The main problem with the universities in Vancouver is that they are so far apart, like a two hour bus ride if traffic is ok.Neither is in the city itself (except each has a small city campus for a very small percentage of classes).This is in stark contrast with many big cities which have their universities often within walking distance and within the city.
Having multiple university close together defines an area of the city as the student campus.If you go to bars in that area, you’ll likely meets students from any of the universities.There is a greater social cohesion and intellectual exchange.
The ideas of both SFU and UBC were to put them outside the city, so they feel much like entering a monastery.They are meant to make you feel isolated with the hope that it helps you better concentrate on your studies, instead of socializing.The architect of SFU, Arthur Erickson, took it one step further.
The wide halls of the quad and large ceilings, in plain cold undecorated cement, are meant to make you feel small and intimidated in the presence of the larger solid structure of academia.The plants within the structure are all contained within square cement structures, a further demonstration of the power of knowledge over nature.It’s not meant to make you feel comfortable.
You take a long journey up the hill, go to class, study in the library, and take the long journey back down again.The other major building Erickson designed in Vancouver was the courthouse downtown.If you visit both, you will see many similarities.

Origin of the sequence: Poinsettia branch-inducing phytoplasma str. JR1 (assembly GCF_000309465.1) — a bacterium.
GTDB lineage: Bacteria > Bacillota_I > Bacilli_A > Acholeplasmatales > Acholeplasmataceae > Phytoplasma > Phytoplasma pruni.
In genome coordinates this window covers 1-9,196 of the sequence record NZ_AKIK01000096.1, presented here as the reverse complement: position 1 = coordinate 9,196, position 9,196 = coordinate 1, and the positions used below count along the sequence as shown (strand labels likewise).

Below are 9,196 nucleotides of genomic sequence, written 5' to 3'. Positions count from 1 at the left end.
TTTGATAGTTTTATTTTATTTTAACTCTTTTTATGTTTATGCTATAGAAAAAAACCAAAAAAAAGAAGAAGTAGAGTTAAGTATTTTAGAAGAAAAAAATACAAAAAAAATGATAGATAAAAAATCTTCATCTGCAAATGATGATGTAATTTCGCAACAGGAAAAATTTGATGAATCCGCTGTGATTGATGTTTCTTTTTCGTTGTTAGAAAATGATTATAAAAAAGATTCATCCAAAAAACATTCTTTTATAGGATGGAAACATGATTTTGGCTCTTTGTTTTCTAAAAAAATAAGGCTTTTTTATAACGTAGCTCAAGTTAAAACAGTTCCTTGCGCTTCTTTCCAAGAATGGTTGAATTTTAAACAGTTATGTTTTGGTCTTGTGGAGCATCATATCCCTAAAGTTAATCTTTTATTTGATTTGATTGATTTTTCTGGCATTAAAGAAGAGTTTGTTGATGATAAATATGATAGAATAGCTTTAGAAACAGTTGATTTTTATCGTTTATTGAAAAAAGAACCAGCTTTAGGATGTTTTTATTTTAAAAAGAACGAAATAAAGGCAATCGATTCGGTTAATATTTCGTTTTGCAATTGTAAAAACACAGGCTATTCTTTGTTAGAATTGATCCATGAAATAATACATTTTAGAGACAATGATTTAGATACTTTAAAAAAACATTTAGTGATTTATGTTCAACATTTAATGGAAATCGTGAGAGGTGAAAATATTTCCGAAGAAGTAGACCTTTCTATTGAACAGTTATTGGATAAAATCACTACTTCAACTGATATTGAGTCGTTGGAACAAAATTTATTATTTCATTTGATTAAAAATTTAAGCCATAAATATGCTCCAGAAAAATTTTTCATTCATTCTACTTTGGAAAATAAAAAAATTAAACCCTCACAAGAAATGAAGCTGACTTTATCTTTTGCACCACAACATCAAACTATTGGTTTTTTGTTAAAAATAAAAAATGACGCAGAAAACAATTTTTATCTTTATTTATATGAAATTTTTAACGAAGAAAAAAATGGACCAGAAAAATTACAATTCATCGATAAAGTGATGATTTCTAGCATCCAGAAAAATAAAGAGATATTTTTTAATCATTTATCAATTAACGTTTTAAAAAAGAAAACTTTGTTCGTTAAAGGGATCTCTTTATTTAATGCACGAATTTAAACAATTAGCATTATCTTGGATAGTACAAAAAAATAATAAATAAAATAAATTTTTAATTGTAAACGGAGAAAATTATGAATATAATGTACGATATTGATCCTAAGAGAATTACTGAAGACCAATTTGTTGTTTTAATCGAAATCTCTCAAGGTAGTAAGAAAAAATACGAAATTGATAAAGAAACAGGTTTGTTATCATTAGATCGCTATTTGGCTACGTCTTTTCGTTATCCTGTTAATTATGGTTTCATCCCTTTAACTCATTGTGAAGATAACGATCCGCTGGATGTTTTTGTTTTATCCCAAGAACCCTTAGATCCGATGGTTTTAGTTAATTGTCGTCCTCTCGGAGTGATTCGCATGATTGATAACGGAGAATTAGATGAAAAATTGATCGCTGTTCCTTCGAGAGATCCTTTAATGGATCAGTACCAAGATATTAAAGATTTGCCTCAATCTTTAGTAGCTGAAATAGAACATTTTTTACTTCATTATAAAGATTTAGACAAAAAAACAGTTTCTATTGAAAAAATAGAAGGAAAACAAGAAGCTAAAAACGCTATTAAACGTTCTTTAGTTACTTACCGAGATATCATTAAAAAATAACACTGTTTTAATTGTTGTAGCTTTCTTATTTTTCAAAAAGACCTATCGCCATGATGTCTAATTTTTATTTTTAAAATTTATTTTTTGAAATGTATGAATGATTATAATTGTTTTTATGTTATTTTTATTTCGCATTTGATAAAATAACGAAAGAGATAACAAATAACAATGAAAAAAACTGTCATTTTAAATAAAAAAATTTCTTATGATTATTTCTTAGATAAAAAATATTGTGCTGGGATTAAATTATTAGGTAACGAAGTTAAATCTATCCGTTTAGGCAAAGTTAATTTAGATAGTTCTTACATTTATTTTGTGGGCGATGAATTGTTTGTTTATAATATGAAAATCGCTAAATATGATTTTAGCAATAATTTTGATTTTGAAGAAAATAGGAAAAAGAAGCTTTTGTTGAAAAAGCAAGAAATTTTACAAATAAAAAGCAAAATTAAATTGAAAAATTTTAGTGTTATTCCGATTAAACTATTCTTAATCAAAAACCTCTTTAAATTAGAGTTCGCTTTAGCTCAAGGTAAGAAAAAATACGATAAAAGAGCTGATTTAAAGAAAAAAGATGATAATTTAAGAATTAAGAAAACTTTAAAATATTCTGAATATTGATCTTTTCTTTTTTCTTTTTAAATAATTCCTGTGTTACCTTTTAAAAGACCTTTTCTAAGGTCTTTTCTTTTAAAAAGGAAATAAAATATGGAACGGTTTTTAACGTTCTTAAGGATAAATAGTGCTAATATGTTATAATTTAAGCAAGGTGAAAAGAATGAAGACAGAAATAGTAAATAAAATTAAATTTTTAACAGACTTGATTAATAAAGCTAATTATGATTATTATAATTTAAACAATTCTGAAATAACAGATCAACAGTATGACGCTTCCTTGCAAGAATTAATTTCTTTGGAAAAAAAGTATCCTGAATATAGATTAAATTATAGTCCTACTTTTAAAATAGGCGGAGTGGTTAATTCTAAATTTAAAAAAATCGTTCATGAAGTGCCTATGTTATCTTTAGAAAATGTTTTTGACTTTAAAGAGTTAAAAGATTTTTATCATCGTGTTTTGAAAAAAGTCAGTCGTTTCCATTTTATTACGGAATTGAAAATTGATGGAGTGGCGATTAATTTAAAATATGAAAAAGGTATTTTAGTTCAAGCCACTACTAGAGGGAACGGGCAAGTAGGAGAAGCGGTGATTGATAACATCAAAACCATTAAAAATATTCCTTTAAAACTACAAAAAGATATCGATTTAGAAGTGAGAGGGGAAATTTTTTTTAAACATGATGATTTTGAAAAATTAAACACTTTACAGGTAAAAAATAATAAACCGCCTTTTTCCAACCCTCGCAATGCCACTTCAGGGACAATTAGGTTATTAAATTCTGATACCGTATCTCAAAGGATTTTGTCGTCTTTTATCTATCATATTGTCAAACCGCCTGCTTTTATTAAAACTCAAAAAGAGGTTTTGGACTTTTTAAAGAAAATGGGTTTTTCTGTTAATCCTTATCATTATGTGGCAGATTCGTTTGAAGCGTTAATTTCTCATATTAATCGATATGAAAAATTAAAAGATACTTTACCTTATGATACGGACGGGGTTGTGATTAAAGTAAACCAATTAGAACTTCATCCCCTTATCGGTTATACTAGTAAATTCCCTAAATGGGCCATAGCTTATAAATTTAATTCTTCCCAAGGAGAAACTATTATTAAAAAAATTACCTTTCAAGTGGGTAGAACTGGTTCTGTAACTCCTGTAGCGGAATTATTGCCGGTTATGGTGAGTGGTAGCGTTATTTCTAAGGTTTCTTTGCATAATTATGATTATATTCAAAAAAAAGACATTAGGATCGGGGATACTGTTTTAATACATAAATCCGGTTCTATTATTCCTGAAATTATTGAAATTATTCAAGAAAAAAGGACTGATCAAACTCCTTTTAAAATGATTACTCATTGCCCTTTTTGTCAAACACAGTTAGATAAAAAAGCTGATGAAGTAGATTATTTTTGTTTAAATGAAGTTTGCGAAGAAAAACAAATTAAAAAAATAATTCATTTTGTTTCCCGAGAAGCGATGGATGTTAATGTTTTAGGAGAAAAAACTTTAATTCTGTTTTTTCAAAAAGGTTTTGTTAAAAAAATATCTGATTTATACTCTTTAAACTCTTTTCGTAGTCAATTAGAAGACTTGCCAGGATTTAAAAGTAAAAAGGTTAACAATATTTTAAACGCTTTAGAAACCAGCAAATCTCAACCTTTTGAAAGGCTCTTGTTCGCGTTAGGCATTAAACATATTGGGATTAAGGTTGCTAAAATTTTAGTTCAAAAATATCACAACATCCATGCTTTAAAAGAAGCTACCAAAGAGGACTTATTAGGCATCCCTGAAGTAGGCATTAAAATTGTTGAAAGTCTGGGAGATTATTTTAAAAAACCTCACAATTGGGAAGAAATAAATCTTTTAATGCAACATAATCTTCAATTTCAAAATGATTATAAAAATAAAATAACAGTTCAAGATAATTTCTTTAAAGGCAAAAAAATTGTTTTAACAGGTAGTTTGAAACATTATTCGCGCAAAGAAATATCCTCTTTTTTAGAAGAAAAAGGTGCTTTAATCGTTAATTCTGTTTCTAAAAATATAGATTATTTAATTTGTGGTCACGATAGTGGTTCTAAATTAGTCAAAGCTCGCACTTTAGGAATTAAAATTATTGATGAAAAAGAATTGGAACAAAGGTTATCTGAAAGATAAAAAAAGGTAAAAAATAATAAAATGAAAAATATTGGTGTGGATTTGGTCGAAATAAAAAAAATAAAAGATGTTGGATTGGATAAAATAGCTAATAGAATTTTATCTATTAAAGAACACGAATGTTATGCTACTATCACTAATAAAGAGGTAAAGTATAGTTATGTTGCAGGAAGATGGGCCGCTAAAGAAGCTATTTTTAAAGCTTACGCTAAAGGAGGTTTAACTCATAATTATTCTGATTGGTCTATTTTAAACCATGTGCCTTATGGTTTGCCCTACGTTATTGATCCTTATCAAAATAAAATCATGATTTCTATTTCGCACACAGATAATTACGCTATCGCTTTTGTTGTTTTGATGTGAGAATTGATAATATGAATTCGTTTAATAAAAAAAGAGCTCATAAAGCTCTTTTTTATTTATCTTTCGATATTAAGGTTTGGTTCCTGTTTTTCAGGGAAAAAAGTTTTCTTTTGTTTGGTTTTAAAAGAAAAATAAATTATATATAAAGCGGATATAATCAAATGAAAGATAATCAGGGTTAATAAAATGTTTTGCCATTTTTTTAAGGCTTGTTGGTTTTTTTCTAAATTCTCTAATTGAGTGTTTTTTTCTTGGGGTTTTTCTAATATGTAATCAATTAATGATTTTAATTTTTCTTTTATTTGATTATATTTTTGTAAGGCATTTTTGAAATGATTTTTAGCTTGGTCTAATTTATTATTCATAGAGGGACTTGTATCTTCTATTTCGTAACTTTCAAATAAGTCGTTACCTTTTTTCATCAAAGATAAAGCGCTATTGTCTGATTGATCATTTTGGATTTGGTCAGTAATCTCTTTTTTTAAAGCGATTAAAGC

The smallness of the individual is an uncomfortably subject of the power of the institution, a power which can contain even nature.Both the designs and locations of Vancouver’s universities make them some of the least suitable places to study if you want the social intellectual exchange normally associated with your university experience.
Well I think a lot of the people try too hard to find a social life which fits their style and limited the possibility to reach out a different social bubble.There are many clubs but lots of them are cultural oriented.And this might be one of the reason that stops some people joining some of the clubs.
When I was helping out the table for Japanese club , people kept asking me if is okay for them to join the club if they are not Japanese.So I answered, I am not Japanese either but why can’t I learn something new from others culture?I met many amazing people at SFU.
I have never had an issue with social interaction at SFU.I was there, actively, for 11 years.I studied there, I worked there, I had friends who studied and worked there.
But then again, I like beer.I went to the pub lots; I volunteered for all sorts of research; I participated.I met my now wife there.